Tuesday, January 28, 2014

Ahhhhh Tenmoko, (Temmoko) and the art crazing, bubbling, and crawling!

Some of the nicest things in life are also some of the naughtiest, and this is also true of ceramic glazes! Yes, if you want hygienic craze free, non- toxic, dishwasher proof oven ware, you will probably go for a clear, shiny, thin, faultless, sprayed-on boring coating that is best produced in a ceramics factory... Yawn!

Many of the more interesting glazes are also very practical, a good Tenmoko glaze will generally fit well, are likely to be non-toxic, and they look great with food. Sadly, they are not the height of fashion these days, but in the 1960s you probably weren't a potter if you didn't have a good Tenmoko glaze to slosh over your mugs, bowls, teapots, and casseroles.

Ahh, Tenmoko...! But it is "brown" you say, as if "brown" were a disease! Ha! Just imagine a bowl this colour brimming full of pumpkin soup! Or with a green salad with some tomatoes! Or tumbling full of oranges! Actually this tenmoko bowl would be a bit large for soup, it is nearly 12 inches in diameter and stands 3 inches tall (300mm x 75mm). I got this out of the kiln about 3 days ago, and was amazed at the colour that is in it when you tilt the bowl around in the sunshine. Sadly the rusty flashes of light off iron crystals, and pinpoints of violet-blue don't show up in a photo, but it was a joy to behold.

The glaze is one I usually refer to as "BTM" (Black Tenmoko) in my high fired glaze page. The glaze was passed onto me by my friend, Peter Watson. And it may be a Dartington Hall recipe.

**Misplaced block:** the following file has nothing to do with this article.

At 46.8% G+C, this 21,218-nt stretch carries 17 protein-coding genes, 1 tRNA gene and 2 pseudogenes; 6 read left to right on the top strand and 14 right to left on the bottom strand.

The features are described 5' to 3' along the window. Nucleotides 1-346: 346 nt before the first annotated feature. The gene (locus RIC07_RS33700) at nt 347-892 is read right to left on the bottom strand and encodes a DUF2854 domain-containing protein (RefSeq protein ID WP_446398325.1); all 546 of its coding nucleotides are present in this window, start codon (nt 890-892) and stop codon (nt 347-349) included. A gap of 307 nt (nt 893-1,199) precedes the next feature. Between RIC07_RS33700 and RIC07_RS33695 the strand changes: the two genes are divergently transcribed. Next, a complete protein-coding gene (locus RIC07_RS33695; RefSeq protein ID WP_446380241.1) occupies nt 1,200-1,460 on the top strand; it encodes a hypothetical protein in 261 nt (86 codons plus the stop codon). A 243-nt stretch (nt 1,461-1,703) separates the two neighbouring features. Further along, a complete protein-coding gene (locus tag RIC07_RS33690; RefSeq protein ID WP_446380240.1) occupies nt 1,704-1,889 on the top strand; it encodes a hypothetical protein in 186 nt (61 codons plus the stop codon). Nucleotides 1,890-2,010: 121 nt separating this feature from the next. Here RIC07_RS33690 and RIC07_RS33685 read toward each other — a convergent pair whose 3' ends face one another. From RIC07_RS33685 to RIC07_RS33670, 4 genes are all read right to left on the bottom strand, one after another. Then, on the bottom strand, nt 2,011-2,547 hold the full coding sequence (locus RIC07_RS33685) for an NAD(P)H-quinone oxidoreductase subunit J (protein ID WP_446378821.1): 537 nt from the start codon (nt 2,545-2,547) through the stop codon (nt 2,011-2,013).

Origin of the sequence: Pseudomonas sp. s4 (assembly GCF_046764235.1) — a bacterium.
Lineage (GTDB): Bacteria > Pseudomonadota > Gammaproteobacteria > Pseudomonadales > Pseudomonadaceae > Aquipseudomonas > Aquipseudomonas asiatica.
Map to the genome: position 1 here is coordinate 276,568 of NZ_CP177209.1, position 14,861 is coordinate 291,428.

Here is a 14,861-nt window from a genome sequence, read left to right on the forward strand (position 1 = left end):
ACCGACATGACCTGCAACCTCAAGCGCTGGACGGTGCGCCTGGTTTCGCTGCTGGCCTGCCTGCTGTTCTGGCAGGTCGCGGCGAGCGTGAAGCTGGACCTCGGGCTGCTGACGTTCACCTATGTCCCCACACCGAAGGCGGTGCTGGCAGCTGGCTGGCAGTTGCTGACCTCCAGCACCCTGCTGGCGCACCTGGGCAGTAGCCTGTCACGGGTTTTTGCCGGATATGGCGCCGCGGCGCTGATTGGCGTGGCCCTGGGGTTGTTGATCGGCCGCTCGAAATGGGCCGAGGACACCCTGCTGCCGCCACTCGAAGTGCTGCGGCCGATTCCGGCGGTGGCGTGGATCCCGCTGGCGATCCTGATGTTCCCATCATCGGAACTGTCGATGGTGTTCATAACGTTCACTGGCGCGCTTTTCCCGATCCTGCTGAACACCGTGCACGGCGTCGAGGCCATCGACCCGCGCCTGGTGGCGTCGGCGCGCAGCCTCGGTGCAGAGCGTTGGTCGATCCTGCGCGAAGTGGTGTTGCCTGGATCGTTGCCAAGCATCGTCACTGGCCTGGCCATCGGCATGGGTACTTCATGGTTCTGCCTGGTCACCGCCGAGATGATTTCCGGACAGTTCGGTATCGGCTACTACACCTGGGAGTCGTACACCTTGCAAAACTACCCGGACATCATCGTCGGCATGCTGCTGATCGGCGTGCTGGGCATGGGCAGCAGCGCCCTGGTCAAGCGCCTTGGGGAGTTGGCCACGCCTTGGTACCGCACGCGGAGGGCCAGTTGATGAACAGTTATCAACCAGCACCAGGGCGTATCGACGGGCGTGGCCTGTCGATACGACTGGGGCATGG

I have put the recipe in my High Fire Glazes page, and I often "tweak" it to suit my firing temperature.

I was firing to cone 10 (almost 1280 Celsius in my electric kiln) and this time round I used;

Nepheline Syenite 55
Talc 15
Wollastonite 15
Ball Clay 15
Silica 15

and red iron oxide 8.

You can also use Potash Feldspar instead of Nepheline Syenite, and China Clay instead of Ball Clay. This will raise the maturing temperature a cone or so.

Here is a bowl with a nice pool of thick crazed and bubbly glaze. The bowl is just over 11 inches wide by 2 inches high (280mm x 50mm). I used the same glaze combination in a firing that I did a couple of days before this one. There are two alkaline glazes, both chemically the same, but using slightly different ingredients. The glaze that I use in the middle has calcium carbonate as a flux, and I find it gives me a bluer glaze where it is thick, but can cause problems with bubbles which are not nice when they occur around the rims of bowls, but can be rather splendid in the centre of a decorative bowl. The glaze that I used around the rim and sides of the bowl uses Wollastonite to provide the necessary calcium. Wollastonite is calcium silicate, and it doesn't release bubbles of carbon dioxide, whilst the glaze is firing, where as calcium carbonate does. The two used together like this are rather nice I think. You can find the recipes for both these green glazes on my High Fire Glazes page.

And, finally, crawling...

I am doing some tests of a glaze that I have formulated to have abnormally high shrinkage whilst it fires. I am testing this glaze over various other glazes, and some rather interesting results are starting to emerge!

Here are some tests that I did some time ago. These were 50/50 mixes of Nepheline Syenite and Magnesium carbonate over an iron red glaze. I have written about that on my High Fire Glazes page.

I must head off to my studio to glaze some more pots!